17 November 2011
BECTU members at BBC Birmingham are calling on MPs to back their protests over the Corporation's plans to decimate programme production in the Midlands.
An Early Day Motion, drawn up with the help of representatives in Equity, highlights the damaging impact of plans for BBC Birmingham set out in Delivering Quality First.
Union members are being asked to contact their MPs urgently to build support for the campaign to stop the planned large-scale relocation of factual production from Birmingham to Bristol.
When Delivering Quality First (DQF) was launched on 6 October staff at the city centre Mailbox building responded with anger at the threat to 150 skilled staff jobs in England's second city.
The Midlands region is already suffering heavily from the recession.
The BBC's plans have been condemned as a slap in the face for staff at the Mailbox who have worked to establish a "modern and cost effective" production base which showcases digital production techniques admired by other parts of the BBC and beyond.
Staff maintain that the relocation of production to Bristol will increase costs, the reverse of the BBC's stated intention.
There is concern too over the pitiful message which BBC executives are sending to a major UK region.
"Just having regional TV news here is not sufficient: Birmingham is our [England's] second biggest city, we should be making television that reflects our region's importance to the UK economy. At a time when people are demanding more insight into rural and environmental issues, BBC Birmingham should be at the forefront of meeting this challenge," says a BECTU campaign statement.
The BBC's plans also want to rob the centre of content it provides for Radio 4 including Farming Today, The Food Programme, Costing the Earth and Ramblings. And with other production for Radio 2 set to move to the BBC's new base in Salford this would leave only production of The Archers at the Mailbox.
"... whilst this [The Archers] is clearly a 'treasure' it doesn't feel like a 'critical mass' for a sustainable future. It also means that the radio drama studio in Birmingham, a first class facility, will be mothballed for most of the time. This is a waste but so is the cost of building the facilities that will be needed for the other output to come from Bristol," the statement continues.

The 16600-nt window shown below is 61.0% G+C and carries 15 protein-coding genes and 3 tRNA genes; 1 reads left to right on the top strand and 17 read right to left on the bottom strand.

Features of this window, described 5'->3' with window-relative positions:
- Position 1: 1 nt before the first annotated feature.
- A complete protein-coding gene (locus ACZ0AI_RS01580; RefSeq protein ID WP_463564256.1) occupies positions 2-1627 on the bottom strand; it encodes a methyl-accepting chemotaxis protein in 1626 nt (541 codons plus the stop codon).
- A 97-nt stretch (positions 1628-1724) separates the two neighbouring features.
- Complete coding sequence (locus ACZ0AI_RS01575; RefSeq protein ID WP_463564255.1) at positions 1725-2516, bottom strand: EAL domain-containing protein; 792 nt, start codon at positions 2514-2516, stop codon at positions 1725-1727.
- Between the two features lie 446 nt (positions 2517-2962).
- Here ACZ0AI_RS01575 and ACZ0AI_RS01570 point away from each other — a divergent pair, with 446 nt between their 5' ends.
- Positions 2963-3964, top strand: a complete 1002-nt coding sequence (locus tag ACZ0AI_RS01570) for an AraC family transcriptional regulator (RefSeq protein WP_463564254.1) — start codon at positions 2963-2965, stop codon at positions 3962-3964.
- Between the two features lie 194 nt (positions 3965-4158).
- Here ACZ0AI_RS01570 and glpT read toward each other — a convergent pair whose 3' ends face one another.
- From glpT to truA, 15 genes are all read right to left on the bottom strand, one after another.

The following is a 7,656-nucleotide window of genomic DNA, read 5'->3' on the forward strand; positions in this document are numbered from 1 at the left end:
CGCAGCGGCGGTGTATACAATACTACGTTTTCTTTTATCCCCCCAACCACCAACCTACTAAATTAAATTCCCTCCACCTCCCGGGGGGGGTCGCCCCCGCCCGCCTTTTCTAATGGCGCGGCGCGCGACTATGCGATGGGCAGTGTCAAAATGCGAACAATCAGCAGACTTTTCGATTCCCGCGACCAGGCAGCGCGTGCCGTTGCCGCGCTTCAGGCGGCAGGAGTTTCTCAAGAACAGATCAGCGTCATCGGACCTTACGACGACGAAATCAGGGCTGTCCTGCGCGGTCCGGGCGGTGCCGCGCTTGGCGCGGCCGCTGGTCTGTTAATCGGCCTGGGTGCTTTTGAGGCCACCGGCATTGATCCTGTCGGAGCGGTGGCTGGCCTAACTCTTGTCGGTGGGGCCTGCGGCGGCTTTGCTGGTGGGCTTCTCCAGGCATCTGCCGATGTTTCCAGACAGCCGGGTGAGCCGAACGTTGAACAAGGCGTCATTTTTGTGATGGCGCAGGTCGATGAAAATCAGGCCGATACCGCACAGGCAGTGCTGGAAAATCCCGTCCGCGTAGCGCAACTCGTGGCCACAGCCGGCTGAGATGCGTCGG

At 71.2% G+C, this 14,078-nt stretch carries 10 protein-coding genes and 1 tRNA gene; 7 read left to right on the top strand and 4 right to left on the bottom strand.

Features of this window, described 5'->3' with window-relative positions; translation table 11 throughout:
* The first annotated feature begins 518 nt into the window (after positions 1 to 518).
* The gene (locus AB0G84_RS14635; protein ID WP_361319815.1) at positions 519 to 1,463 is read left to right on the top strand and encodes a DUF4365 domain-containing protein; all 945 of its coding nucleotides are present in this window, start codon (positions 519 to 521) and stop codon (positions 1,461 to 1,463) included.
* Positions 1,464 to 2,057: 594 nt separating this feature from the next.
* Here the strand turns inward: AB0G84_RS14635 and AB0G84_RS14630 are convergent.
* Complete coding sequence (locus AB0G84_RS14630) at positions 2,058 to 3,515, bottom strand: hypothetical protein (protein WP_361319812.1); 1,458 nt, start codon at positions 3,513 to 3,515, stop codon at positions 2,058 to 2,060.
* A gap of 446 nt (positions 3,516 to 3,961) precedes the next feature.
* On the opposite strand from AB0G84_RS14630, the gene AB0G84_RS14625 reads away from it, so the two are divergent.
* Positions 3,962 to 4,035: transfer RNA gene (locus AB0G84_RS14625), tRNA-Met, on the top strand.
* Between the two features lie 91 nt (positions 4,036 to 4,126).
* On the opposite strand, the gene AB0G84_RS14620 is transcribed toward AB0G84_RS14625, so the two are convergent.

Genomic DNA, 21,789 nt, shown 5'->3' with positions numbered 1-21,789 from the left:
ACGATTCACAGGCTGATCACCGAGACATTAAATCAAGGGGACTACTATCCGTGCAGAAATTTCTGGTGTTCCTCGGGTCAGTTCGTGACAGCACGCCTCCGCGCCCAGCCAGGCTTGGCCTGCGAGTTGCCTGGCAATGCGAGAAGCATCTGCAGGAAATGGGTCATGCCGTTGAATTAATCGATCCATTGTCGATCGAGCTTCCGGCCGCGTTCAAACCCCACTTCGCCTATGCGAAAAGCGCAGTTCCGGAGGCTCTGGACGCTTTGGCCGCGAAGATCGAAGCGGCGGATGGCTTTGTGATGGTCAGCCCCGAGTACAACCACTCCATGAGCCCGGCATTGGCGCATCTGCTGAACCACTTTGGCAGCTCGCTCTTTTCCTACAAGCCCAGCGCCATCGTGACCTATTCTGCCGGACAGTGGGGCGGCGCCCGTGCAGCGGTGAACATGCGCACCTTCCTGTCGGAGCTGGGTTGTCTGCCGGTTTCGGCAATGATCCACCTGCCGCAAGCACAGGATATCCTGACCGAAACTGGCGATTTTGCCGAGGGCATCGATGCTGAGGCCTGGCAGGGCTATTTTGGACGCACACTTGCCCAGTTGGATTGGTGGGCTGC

The unions' campaign also decries plans to cut staffing for the Asian Network by half.
"This will not just affect the output, but reverses the positive trend of introducing new talent to the wider BBC and shuts down a career route for the diverse population in our region."
Take part in the consultations
Supporters are being urged to take part in the BBC Trust's consultation on DQF; views are also being sought on the future for the Asian Network and for local radio services which are threatened with cuts in output of 22 per cent. All consultations close on 21 December 2011.
Senior management's plans for BBC Birmingham have left staff and the substantial freelance community reeling.
There are also concerns that the Corporation's planned departure from the Midlands will jeopardise the region's educational investment in arts and media - popular daytime soap Doctors is made on the University of Birmingham's campus - and will deprive the region's young workforce of precious opportunities.
Early Day Motion 2373
The text of the Early Day Motion on DQF is as follows:
That this House is concerned at the BBC's plans to transfer much of its work away from Birmingham; believes that this will have a damaging effect on the life and economy of the West Midlands; notes the impact of the loss of over 150 skilled positions, mainly in production, post-production and other skilled work, affecting the entire Midlands digital media industry and the area's freelancers; further notes that the BBC's current plans will mean there will be virtually no network television made in the West Midlands and productions such as Countryfile, Coast, Hairy Bikers and Points of View will no longer be produced in Birmingham; further believes that this damage will become irreversible as the region will no longer be able to attract the media companies and skilled workers that form the basis of this viable economy; further believes that investment in media production across the region's universities and colleges will prove to be redundant; and calls on the BBC to reconsider its proposals and maintain television and radio production in Birmingham.
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BBC could face strike action
BBC staff across the UK are currently voting in a ballot for strike action over DQF. The results of the ballots amongst members of BECTU, the NUJ and Unite, will be known on 24 November.
In addition plans are underway for a lobby of Parliament on Tuesday 6 December; a day of activities will conclude with a public meeting in the House of Commons (Committee Room 14) from 18.30.
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